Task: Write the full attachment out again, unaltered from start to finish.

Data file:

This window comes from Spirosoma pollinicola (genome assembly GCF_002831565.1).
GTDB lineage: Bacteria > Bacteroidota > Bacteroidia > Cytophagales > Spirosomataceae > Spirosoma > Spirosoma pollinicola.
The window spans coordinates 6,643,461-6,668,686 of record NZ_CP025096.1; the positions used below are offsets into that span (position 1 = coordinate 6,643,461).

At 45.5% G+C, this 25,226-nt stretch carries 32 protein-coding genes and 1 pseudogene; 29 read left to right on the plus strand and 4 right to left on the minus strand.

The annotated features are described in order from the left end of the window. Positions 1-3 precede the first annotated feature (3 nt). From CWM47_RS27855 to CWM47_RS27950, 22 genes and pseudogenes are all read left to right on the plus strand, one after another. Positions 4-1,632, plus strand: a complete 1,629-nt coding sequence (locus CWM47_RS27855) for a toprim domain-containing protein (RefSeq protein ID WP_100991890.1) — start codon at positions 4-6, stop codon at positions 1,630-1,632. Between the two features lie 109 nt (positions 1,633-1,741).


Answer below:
This window comes from Spirosoma pollinicola (genome assembly GCF_002831565.1).
GTDB lineage: Bacteria > Bacteroidota > Bacteroidia > Cytophagales > Spirosomataceae > Spirosoma > Spirosoma pollinicola.
The window spans coordinates 6,643,461-6,668,686 of record NZ_CP025096.1; the positions used below are offsets into that span (position 1 = coordinate 6,643,461).

At 45.5% G+C, this 25,226-nt stretch carries 32 protein-coding genes and 1 pseudogene; 29 read left to right on the plus strand and 4 right to left on the minus strand.

The annotated features are described in order from the left end of the window. Positions 1-3 precede the first annotated feature (3 nt). From CWM47_RS27855 to CWM47_RS27950, 22 genes and pseudogenes are all read left to right on the plus strand, one after another. Positions 4-1,632, plus strand: a complete 1,629-nt coding sequence (locus CWM47_RS27855) for a toprim domain-containing protein (RefSeq protein ID WP_100991890.1) — start codon at positions 4-6, stop codon at positions 1,630-1,632. Between the two features lie 109 nt (positions 1,633-1,741).